The Portland Community College (PCC) has partnered with the Hillsboro School District on its new Oregon Aerospace Careers for Everyone (O-ACE) Program. The Oregon Air Show Charitable Foundation, the 501(c)(3) charitable affiliate of the Oregon International Air Show (OIAS), funded the renovation of classroom space at the airport’s terminal building along with donations of services from local businesses.
OIAS has long championed the use of STEM at their events each year, connecting young adults and children from the region directly to the extensive opportunities that aviation provides as a career field both in the cockpit and on the ground.
PCC’s Aviation Science and Aviation Maintenance Technology faculty worked to design the curriculum for the classes to match courses offered in their programs. Students in the pathway can earn dual college credits and can participate in a non-profit “Flight Club,” created and operated by students. This club allows access to aviation activities after school, as well. “It’s exciting to see students in the classrooms,” said Bill Braack, President of the Oregon International Air Show.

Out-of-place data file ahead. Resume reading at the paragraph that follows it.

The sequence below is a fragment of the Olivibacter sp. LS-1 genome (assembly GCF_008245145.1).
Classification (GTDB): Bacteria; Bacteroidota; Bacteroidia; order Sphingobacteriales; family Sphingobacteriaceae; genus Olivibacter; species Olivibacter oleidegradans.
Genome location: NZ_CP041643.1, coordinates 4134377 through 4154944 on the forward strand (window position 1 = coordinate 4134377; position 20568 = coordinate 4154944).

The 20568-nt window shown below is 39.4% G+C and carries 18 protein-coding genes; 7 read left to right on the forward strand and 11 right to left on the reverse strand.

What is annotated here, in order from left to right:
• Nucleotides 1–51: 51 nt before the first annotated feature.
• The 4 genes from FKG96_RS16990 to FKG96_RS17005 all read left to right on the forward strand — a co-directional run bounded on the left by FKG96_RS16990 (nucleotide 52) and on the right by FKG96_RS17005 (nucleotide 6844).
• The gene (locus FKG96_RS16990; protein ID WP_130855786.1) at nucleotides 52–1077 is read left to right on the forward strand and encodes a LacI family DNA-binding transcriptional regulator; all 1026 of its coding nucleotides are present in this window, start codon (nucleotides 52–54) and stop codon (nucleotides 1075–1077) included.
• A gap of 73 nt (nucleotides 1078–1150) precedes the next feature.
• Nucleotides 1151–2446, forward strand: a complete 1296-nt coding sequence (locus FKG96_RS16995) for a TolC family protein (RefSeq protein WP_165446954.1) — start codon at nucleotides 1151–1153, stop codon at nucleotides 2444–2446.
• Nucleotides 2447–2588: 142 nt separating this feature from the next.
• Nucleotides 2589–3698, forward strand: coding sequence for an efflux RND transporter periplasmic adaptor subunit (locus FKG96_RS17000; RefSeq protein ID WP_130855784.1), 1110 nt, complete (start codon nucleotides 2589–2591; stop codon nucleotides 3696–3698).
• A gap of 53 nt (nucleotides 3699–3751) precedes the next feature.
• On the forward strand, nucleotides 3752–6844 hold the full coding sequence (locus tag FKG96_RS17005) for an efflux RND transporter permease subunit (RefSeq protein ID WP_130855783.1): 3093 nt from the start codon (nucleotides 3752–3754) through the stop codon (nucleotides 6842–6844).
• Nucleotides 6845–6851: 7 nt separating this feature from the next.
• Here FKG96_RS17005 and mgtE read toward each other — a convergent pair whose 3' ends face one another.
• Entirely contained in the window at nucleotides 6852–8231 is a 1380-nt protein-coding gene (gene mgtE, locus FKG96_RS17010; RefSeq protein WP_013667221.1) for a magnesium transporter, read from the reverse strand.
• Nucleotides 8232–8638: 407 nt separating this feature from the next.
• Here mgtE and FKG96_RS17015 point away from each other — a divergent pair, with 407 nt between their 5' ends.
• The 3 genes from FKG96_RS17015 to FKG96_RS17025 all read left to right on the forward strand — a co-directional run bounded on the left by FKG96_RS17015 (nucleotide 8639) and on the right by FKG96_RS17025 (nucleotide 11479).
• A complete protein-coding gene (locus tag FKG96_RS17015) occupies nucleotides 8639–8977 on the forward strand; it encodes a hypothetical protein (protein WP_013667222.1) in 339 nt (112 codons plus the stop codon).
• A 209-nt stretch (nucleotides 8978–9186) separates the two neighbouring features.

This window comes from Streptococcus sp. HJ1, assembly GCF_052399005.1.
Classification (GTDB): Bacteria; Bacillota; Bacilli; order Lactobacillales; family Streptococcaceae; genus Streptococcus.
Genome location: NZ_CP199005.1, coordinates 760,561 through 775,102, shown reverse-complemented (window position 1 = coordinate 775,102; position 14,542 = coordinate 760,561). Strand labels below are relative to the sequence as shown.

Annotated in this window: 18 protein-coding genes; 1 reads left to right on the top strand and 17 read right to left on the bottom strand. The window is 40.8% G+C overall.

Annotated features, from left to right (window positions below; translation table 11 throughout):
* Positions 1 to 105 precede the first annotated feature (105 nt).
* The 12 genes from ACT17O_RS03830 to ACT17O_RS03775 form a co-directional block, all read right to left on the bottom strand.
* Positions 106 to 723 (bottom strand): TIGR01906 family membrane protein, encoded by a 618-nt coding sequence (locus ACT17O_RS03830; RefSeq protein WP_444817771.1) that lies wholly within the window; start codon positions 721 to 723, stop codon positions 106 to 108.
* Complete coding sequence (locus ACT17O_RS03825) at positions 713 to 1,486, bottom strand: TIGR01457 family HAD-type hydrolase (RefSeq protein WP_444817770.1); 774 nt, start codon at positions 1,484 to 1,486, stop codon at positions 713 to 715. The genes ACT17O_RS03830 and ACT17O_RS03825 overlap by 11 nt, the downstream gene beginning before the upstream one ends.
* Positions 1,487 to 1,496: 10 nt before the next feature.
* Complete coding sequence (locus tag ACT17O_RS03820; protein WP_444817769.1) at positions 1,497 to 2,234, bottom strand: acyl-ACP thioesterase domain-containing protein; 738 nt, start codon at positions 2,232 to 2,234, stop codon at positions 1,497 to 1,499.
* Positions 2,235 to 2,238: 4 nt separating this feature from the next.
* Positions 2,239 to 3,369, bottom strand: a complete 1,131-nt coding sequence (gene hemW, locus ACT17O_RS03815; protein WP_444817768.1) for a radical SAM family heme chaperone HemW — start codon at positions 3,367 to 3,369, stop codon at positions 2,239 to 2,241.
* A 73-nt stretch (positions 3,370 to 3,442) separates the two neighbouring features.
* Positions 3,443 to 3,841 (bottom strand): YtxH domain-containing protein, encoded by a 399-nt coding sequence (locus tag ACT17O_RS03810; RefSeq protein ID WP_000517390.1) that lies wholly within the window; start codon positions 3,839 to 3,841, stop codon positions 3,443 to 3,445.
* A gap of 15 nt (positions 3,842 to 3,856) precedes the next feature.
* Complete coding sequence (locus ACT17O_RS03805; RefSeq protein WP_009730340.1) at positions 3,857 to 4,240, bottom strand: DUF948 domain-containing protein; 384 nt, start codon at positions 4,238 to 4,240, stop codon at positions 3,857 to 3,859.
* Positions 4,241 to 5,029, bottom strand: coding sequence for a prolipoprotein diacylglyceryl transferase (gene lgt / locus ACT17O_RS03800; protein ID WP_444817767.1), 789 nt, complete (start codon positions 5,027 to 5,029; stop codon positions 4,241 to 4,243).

Over the next 20 years, the aviation industry will face a mammoth shortage of skilled workers, and this new career entry opportunity enables a small portion of that gap to be filled. The Oregon International Air Show’s embrace of STEM has been a key driver to the program throughout, paving the way and promoting the opportunity of aviation-related careers to the next generation in the region.
The California Capital Airshow has traditionally included STEM events of varying shapes and sizes, both on show weekends and throughout the year. For their 2021 event, the show coordinated a three-day program targeting girls and young women by promoting opportunities in aviation and aerospace.
An “Ask Me Anything” luncheon panel was held on Friday, prior to the show, with an audience of nearly 200 young women. The panel was comprised of an all-female line-up of top aviation role models, including F-35 demonstration pilot Major Kristin Wolfe, Thunderbird 5, Major Michelle Curran, and others. The panel, moderated by Steph Stricklen, spent time outlining and describing opportunities and tactics for career planning and discussing life lessons. Those attending had the chance to interact one-on-one after the panel with each of the speakers, giving them the chance to further ask questions and understand career opportunities they can pursue.
Over the weekend, the group participated in eight separate immersion tours with female pilots and crew members on the air show ramp. These tours allowed participants to get a hands-on and up-close look at the aircraft and hear first-hand stories of the paths each took to get where they are today. Mentors and role models will help to connect and guide these students to further opportunities beyond the air show weekend.